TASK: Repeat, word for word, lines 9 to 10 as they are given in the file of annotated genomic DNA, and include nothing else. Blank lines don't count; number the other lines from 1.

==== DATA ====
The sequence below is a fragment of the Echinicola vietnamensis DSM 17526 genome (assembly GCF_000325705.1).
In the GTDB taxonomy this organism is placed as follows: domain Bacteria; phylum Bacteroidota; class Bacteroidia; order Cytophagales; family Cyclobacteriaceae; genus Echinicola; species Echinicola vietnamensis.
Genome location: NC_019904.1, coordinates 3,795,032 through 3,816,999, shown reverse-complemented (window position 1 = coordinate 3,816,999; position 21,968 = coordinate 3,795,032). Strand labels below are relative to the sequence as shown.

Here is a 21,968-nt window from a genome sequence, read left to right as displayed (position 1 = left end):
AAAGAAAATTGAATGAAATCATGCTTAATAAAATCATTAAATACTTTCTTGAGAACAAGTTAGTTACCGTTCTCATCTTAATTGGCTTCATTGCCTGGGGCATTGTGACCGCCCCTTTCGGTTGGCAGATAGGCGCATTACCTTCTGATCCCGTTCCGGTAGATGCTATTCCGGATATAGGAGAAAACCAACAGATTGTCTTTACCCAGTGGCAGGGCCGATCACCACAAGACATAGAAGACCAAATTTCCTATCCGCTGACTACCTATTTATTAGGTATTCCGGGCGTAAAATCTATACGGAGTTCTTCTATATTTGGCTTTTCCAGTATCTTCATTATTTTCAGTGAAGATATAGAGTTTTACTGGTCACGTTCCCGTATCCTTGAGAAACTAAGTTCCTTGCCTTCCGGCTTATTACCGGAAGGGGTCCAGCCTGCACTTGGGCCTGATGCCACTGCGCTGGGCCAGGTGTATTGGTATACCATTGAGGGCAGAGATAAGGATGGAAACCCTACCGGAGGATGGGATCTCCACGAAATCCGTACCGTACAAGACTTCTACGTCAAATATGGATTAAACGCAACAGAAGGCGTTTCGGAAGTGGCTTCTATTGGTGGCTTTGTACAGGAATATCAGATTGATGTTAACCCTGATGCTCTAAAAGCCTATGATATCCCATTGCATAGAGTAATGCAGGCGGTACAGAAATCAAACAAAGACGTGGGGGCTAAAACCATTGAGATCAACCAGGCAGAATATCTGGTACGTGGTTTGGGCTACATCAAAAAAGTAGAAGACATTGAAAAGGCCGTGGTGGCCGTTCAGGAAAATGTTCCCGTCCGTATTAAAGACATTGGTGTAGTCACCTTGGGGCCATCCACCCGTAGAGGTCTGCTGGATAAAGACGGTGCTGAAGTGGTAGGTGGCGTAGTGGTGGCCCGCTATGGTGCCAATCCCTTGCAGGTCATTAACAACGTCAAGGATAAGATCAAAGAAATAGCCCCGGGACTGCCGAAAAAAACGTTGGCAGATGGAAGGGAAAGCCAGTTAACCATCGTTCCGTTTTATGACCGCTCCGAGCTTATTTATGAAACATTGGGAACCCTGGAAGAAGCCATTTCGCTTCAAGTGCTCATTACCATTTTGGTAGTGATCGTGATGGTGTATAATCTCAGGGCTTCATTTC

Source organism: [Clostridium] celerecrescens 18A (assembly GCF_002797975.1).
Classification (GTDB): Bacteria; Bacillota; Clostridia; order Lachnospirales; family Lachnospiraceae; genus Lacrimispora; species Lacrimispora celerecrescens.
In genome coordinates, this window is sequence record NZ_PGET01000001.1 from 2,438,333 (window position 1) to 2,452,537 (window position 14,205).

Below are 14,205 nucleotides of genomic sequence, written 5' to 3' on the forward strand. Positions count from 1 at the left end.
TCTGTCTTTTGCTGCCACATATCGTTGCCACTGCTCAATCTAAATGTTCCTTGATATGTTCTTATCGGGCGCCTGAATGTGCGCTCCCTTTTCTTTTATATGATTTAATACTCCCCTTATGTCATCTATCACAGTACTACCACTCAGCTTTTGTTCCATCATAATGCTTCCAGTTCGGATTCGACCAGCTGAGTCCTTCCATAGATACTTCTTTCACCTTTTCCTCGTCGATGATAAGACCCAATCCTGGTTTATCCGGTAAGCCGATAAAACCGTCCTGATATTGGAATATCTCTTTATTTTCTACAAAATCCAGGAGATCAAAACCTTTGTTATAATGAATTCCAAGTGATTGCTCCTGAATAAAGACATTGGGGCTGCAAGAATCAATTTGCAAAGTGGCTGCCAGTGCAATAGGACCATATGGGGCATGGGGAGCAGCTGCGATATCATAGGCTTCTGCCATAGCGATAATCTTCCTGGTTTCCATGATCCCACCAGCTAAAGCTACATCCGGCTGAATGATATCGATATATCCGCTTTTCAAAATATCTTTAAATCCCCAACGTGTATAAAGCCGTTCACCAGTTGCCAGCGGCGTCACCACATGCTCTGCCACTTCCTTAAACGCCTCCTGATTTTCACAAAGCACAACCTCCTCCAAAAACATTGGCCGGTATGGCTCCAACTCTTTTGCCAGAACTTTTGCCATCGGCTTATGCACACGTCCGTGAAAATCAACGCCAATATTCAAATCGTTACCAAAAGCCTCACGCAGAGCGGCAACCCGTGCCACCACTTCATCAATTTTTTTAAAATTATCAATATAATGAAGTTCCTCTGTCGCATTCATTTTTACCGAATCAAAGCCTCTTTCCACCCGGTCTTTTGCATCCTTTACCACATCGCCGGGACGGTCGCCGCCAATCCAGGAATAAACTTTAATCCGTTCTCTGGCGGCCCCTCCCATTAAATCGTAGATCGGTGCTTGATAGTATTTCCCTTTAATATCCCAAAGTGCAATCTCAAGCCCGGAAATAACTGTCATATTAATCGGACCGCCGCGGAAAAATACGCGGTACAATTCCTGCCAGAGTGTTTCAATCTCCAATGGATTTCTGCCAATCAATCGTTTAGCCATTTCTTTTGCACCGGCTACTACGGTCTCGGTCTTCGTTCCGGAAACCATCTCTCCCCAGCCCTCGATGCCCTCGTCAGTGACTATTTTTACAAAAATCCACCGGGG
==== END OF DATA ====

Below are 14,205 nucleotides of genomic sequence, written 5' to 3' on the forward strand. Positions count from 1 at the left end.
TCTGTCTTTTGCTGCCACATATCGTTGCCACTGCTCAATCTAAATGTTCCTTGATATGTTCTTATCGGGCGCCTGAATGTGCGCTCCCTTTTCTTTTATATGATTTAATACTCCCCTTATGTCATCTATCACAGTACTACCACTCAGCTTTTGTTCCATCATAATGCTTCCAGTTCGGATTCGACCAGCTGAGTCCTTCCATAGATACTTCTTTCACCTTTTCCTCGTCGATGATAAGACCCAATCCTGGTTTATCCGGTAAGCCGATAAAACCGTCCTGATATTGGAATATCTCTTTATTTTCTACAAAATCCAGGAGATCAAAACCTTTGTTATAATGAATTCCAAGTGATTGCTCCTGAATAAAGACATTGGGGCTGCAAGAATCAATTTGCAAAGTGGCTGCCAGTGCAATAGGACCATATGGGGCATGGGGAGCAGCTGCGATATCATAGGCTTCTGCCATAGCGATAATCTTCCTGGTTTCCATGATCCCACCAGCTAAAGCTACATCCGGCTGAATGATATCGATATATCCGCTTTTCAAAATATCTTTAAATCCCCAACGTGTATAAAGCCGTTCACCAGTTGCCAGCGGCGTCACCACATGCTCTGCCACTTCCTTAAACGCCTCCTGATTTTCACAAAGCACAACCTCCTCCAAAAACATTGGCCGGTATGGCTCCAACTCTTTTGCCAGAACTTTTGCCATCGGCTTATGCACACGTCCGTGAAAATCAACGCCAATATTCAAATCGTTACCAAAAGCCTCACGCAGAGCGGCAACCCGTGCCACCACTTCATCAATTTTTTTAAAATTATCAATATAATGAAGTTCCTCTGTCGCATTCATTTTTACCGAATCAAAGCCTCTTTCCACCCGGTCTTTTGCATCCTTTACCACATCGCCGGGACGGTCGCCGCCAATCCAGGAATAAACTTTAATCCGTTCTCTGGCGGCCCCTCCCATTAAATCGTAGATCGGTGCTTGATAGTATTTCCCTTTAATATCCCAAAGTGCAATCTCAAGCCCGGAAATAACTGTCATATTAATCGGACCGCCGCGGAAAAATACGCGGTACAATTCCTGCCAGAGTGTTTCAATCTCCAATGGATTTCTGCCAATCAATCGTTTAGCCATTTCTTTTGCACCGGCTACTACGGTCTCGGTCTTCGTTCCGGAAACCATCTCTCCCCAGCCCTCGATGCCCTCGTCAGTGACTATTTTTACAAAAATCCACCGGGG